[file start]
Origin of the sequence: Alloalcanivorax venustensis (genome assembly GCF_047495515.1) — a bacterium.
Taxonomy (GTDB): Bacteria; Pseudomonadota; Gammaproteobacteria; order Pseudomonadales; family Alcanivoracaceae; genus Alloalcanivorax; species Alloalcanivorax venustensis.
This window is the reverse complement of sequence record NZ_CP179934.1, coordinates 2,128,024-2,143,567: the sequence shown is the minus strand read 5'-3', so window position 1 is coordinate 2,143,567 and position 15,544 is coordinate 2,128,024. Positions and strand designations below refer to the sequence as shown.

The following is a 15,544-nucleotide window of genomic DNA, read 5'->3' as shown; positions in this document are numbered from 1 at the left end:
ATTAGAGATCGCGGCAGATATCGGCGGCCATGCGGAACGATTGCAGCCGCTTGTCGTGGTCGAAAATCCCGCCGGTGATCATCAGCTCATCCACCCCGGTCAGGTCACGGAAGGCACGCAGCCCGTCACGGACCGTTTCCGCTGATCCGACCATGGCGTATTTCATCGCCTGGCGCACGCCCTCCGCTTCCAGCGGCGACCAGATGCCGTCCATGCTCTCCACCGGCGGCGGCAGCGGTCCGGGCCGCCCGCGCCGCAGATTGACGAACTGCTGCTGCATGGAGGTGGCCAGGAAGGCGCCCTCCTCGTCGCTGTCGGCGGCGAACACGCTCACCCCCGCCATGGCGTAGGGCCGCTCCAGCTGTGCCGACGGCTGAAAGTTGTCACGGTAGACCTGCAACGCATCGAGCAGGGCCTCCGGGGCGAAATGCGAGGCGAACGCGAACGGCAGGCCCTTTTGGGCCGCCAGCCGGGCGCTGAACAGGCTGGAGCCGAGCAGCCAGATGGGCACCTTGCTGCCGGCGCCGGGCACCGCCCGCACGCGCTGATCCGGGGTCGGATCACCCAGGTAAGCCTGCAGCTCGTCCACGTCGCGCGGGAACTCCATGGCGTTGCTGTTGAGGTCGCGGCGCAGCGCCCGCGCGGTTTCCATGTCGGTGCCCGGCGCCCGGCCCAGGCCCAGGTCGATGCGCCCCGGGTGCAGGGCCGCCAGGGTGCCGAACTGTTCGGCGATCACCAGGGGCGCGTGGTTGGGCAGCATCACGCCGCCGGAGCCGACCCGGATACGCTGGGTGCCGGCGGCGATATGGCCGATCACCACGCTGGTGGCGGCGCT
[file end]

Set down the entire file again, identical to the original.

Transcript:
Origin of the sequence: Alloalcanivorax venustensis (genome assembly GCF_047495515.1) — a bacterium.
Taxonomy (GTDB): Bacteria; Pseudomonadota; Gammaproteobacteria; order Pseudomonadales; family Alcanivoracaceae; genus Alloalcanivorax; species Alloalcanivorax venustensis.
This window is the reverse complement of sequence record NZ_CP179934.1, coordinates 2,128,024-2,143,567: the sequence shown is the minus strand read 5'-3', so window position 1 is coordinate 2,143,567 and position 15,544 is coordinate 2,128,024. Positions and strand designations below refer to the sequence as shown.

The following is a 15,544-nucleotide window of genomic DNA, read 5'->3' as shown; positions in this document are numbered from 1 at the left end:
ATTAGAGATCGCGGCAGATATCGGCGGCCATGCGGAACGATTGCAGCCGCTTGTCGTGGTCGAAAATCCCGCCGGTGATCATCAGCTCATCCACCCCGGTCAGGTCACGGAAGGCACGCAGCCCGTCACGGACCGTTTCCGCTGATCCGACCATGGCGTATTTCATCGCCTGGCGCACGCCCTCCGCTTCCAGCGGCGACCAGATGCCGTCCATGCTCTCCACCGGCGGCGGCAGCGGTCCGGGCCGCCCGCGCCGCAGATTGACGAACTGCTGCTGCATGGAGGTGGCCAGGAAGGCGCCCTCCTCGTCGCTGTCGGCGGCGAACACGCTCACCCCCGCCATGGCGTAGGGCCGCTCCAGCTGTGCCGACGGCTGAAAGTTGTCACGGTAGACCTGCAACGCATCGAGCAGGGCCTCCGGGGCGAAATGCGAGGCGAACGCGAACGGCAGGCCCTTTTGGGCCGCCAGCCGGGCGCTGAACAGGCTGGAGCCGAGCAGCCAGATGGGCACCTTGCTGCCGGCGCCGGGCACCGCCCGCACGCGCTGATCCGGGGTCGGATCACCCAGGTAAGCCTGCAGCTCGTCCACGTCGCGCGGGAACTCCATGGCGTTGCTGTTGAGGTCGCGGCGCAGCGCCCGCGCGGTTTCCATGTCGGTGCCCGGCGCCCGGCCCAGGCCCAGGTCGATGCGCCCCGGGTGCAGGGCCGCCAGGGTGCCGAACTGTTCGGCGATCACCAGGGGCGCGTGGTTGGGCAGCATCACGCCGCCGGAGCCGACCCGGATACGCTGGGTGCCGGCGGCGATATGGCCGATCACCACGCTGGTGGCGGCGCT